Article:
158 • A Little Piece of Hell • shortfiction by Steve Niles
172 • The Dark Materials Project • shortfiction by Sarah Langan
185 • Demon’s Design • shortfiction by Nicholas Vince
197 • Only the Blind Survive • shortfiction by Yvonne Nacarro
212 • Mother’s Ruin • shortfiction by Mark Morris
229 • Sister Cilice • shortfiction by Barbie Wilde
239 • Santos del Infierno • shortfiction by Jeff Mariotte [as by Jeffrey J. Mariotte ]
255 • The Promise • shortfiction by Nancy Kilpatrick
268 • However. . . • shortfiction by Gary A. Braunbeck and Lucy A. Snyder
281 • ‘Tis Pity He’s Ahore • shortfiction by Chaz Brenchley
297 • Afterword (Hellbound Hearts) • (2009) • essay by Doug Bradley

I enjoyed The Hellbound Heart.  It was a bit different than “Hellraiser”, which I watched before I read the story (which, to be fair, didn’t know that it was based on a story until years after my original viewing).  And now, I’m hooked on the mythos of “Pinhead” and the world in which he resides.  And, with a sequel novel out, I’m itching to step back into the realm.

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Something strange is going on in Jerusalem’s Lot … but no one dares to talk about it. By day, ‘Salem’s Lot is a typical modest New England town; but when the sun goes down, evil roams the earth. The devilishly sweet insistent laughter of a child can be heard echoing through the fields, and the presence of silent looming spirits can be felt lurking right outside your window. Stephen King brings his gruesome imagination to life in this tale of spine-tingling horror.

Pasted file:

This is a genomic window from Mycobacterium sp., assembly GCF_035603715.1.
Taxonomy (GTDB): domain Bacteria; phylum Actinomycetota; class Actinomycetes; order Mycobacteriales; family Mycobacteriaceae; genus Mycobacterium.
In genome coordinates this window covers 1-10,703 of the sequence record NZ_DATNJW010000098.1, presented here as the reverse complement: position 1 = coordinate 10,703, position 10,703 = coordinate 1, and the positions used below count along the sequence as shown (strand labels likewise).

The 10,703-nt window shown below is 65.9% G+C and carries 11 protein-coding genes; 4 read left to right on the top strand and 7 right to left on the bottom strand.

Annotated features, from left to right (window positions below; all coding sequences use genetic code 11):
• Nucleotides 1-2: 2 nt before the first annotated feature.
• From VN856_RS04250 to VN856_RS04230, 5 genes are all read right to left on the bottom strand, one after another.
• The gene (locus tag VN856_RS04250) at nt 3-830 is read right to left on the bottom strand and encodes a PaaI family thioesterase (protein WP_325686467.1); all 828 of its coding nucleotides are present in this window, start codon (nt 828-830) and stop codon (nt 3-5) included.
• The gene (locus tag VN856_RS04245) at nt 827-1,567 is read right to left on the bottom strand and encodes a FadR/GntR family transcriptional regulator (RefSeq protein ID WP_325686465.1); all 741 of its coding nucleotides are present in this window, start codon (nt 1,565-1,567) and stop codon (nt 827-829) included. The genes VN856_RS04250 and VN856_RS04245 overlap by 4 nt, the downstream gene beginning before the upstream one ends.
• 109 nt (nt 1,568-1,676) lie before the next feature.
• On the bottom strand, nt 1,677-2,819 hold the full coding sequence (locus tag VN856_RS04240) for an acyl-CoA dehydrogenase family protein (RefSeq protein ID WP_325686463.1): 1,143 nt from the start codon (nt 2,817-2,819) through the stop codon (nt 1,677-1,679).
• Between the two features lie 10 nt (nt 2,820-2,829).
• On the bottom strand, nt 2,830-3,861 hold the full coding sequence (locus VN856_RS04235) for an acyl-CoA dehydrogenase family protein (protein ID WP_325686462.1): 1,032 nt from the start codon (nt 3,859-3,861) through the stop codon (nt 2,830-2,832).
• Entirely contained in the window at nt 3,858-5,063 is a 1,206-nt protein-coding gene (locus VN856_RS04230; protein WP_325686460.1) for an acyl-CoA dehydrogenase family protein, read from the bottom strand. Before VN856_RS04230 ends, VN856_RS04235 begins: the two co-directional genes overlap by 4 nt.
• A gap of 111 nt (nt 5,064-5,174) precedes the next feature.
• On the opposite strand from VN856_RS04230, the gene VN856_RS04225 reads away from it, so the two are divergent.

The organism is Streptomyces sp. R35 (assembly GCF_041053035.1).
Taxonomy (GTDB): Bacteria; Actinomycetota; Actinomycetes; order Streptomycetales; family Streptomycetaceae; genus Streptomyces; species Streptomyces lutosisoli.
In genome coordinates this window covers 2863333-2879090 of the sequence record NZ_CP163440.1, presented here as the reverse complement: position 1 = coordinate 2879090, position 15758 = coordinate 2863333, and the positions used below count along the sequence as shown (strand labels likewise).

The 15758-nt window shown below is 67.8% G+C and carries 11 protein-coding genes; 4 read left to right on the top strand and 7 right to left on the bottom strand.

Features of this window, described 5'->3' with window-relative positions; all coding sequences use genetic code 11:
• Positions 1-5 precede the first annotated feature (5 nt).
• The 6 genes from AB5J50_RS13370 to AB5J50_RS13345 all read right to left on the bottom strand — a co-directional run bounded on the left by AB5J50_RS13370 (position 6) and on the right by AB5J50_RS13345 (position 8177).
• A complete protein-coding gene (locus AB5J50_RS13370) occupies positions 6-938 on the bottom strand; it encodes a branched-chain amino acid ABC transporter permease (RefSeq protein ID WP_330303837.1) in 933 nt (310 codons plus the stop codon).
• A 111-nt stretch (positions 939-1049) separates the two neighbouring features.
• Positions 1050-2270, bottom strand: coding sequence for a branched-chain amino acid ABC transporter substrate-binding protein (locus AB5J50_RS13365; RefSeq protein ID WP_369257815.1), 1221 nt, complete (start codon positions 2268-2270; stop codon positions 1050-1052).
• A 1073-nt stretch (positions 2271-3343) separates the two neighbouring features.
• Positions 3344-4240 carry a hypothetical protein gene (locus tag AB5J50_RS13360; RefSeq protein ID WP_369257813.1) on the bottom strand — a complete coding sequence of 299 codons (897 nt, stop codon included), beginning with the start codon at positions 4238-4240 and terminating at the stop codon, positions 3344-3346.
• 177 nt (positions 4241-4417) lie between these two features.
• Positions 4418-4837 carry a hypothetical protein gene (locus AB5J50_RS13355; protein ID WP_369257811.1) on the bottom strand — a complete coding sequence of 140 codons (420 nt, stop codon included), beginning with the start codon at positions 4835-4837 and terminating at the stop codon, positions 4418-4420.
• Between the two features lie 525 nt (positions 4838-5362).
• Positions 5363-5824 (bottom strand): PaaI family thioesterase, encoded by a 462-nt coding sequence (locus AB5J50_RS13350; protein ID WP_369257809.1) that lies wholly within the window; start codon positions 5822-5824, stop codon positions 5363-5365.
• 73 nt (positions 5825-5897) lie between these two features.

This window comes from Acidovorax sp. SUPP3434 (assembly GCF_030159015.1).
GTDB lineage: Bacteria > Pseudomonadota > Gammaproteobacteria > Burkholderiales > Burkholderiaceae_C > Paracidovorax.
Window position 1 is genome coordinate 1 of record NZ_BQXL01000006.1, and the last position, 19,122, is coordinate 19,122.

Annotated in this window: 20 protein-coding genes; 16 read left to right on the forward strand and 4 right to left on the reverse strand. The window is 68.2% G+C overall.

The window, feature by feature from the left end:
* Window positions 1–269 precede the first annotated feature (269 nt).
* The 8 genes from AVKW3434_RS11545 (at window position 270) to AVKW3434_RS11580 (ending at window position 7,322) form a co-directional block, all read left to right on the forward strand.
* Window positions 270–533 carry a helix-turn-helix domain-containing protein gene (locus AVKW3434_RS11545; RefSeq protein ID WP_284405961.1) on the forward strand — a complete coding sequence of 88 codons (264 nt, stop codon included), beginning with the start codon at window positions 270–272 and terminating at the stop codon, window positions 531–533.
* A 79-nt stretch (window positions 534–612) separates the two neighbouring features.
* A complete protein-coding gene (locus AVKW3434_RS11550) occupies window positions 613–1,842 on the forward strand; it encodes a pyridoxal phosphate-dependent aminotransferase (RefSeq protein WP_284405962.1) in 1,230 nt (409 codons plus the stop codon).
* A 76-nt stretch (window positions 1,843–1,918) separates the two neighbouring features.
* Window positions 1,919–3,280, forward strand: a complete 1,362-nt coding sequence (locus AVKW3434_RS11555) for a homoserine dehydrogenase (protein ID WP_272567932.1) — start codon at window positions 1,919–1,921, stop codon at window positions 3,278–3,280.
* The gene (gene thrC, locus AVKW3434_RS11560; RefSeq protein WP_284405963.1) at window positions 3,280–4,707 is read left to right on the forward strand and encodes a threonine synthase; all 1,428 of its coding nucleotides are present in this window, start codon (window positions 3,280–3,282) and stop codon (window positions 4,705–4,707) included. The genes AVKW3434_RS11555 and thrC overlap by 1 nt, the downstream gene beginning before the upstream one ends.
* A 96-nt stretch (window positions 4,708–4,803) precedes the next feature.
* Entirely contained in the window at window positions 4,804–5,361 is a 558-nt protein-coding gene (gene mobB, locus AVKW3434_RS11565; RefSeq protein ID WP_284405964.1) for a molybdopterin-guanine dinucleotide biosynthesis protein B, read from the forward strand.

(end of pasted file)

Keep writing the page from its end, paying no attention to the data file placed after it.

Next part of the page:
Oh look, it’s the second book that Stephen King ever published! It’s certainly interesting, and there’s a lot more to the book than meets the eye, after all.  All roads lead to the Tower after all.

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Three women, three men, connected through marriage or infidelity. Each is to blame for something. But only one is a killer in this nail-biting, stealthy psychological thriller about human frailty and obsession.
Just what goes on in the houses you pass by every day?
Rachel takes the same commuter train every morning and evening, rattling over the same junctions, flashing past the same townhouses.The train stops at the same signal every day, and she sees the same couple, breakfasting on their roof terrace. Jason and Jess, as she calls them, seem so happy. Then one day Rachel sees someone new in their garden. Soon after, Rachel sees the woman she calls Jess on the news. Jess has disappeared.
Through the ensuing police investigation, Rachel is drawn deeper into the lives of the couple she learns are really Megan and Scott Hipwell. As she befriends Scott, Rachel pieces together what really happened the day Megan disappeared. But when Megan’s body is found, Rachel finds herself the chief suspect in the case. Plunged into a world of betrayals, secrets and deceptions, Rachel must confront the facts about her own past and her own failed marriage.
A sinister and twisting story that will keep you guessing at every turn, The Girl on the Train is a high-speed chase for the truth.

So, I’ve always been intrigued by the premise of this book, but never really got around to reading it.  But, recently, I got to talking briefly with my coworker who is reading this book about it, and I have to say that I’m ready to dive into this book after I finish up with my current read.

Well, what do you think? Find a read that you like? Got any reads to recommend me? Until next time, I am the Baumeister, and I have been, obediently yours.